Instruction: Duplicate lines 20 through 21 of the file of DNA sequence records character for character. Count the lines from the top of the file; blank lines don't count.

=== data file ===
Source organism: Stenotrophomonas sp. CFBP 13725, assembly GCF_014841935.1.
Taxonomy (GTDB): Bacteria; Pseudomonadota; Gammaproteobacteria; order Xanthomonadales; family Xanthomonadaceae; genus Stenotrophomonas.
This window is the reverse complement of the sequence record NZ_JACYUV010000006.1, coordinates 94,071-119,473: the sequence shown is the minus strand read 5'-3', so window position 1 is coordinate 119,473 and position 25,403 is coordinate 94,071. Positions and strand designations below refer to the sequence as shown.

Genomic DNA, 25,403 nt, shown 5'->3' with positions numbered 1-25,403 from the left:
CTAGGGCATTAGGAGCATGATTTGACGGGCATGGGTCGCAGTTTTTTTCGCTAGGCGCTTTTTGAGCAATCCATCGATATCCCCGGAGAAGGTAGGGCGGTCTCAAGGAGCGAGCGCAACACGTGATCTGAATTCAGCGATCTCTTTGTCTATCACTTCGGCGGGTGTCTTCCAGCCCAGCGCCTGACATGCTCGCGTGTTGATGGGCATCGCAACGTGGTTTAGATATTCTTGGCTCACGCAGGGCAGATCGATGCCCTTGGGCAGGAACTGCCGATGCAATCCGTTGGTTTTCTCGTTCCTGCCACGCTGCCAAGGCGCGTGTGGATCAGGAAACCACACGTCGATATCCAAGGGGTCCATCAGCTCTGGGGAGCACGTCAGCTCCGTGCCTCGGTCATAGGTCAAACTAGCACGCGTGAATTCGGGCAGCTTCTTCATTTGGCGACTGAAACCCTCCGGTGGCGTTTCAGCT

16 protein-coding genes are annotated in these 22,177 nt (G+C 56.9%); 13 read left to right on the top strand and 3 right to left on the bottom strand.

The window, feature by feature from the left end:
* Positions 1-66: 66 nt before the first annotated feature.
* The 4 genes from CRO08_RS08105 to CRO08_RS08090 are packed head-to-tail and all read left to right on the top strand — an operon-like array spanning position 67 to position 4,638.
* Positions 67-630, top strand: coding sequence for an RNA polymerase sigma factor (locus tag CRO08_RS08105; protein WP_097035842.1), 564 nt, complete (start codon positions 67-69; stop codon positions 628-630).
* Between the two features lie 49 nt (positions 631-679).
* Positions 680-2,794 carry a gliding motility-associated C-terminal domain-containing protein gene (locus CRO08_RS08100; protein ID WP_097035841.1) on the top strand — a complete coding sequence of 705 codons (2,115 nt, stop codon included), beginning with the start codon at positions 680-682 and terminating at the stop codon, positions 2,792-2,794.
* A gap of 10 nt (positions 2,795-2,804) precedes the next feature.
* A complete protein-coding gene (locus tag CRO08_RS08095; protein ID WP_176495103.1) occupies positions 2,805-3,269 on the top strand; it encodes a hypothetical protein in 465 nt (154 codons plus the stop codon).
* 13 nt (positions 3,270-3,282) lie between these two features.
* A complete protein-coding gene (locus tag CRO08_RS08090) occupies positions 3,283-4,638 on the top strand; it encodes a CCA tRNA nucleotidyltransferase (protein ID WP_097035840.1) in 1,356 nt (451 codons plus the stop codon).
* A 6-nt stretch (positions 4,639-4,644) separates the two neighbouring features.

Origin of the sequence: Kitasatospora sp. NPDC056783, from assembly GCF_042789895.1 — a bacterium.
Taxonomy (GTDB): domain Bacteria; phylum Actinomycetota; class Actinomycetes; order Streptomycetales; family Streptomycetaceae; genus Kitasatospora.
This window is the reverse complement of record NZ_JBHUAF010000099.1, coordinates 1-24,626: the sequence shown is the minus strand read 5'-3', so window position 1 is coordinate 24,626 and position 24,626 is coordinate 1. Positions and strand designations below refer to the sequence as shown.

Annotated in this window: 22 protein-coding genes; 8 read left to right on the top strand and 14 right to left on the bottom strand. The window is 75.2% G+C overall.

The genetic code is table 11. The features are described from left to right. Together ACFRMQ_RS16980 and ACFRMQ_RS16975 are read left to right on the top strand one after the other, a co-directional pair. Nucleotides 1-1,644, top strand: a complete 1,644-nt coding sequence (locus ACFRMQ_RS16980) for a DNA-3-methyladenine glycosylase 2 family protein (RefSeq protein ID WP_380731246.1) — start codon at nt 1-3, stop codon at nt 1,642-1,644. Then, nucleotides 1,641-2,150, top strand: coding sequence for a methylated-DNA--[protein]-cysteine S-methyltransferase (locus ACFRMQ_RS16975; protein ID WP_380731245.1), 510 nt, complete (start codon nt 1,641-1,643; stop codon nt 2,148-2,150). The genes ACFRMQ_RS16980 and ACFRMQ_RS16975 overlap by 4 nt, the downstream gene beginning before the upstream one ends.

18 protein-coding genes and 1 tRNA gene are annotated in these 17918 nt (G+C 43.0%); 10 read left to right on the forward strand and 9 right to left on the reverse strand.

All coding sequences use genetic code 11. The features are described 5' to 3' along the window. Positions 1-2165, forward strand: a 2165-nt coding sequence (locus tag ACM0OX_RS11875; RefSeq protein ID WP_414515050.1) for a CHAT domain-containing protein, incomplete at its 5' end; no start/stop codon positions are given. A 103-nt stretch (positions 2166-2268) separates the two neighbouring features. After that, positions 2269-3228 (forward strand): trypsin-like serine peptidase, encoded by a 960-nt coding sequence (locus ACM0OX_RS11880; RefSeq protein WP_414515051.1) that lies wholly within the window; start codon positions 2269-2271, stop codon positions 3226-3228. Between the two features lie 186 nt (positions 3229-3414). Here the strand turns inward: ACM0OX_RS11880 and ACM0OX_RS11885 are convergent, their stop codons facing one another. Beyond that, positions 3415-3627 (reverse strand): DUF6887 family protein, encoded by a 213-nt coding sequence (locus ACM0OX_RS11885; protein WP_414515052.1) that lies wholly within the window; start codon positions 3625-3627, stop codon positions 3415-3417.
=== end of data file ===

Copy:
This window is the reverse complement of record NZ_JBHUAF010000099.1, coordinates 1-24,626: the sequence shown is the minus strand read 5'-3', so window position 1 is coordinate 24,626 and position 24,626 is coordinate 1. Positions and strand designations below refer to the sequence as shown.

Annotated in this window: 22 protein-coding genes; 8 read left to right on the top strand and 14 right to left on the bottom strand. The window is 75.2% G+C overall.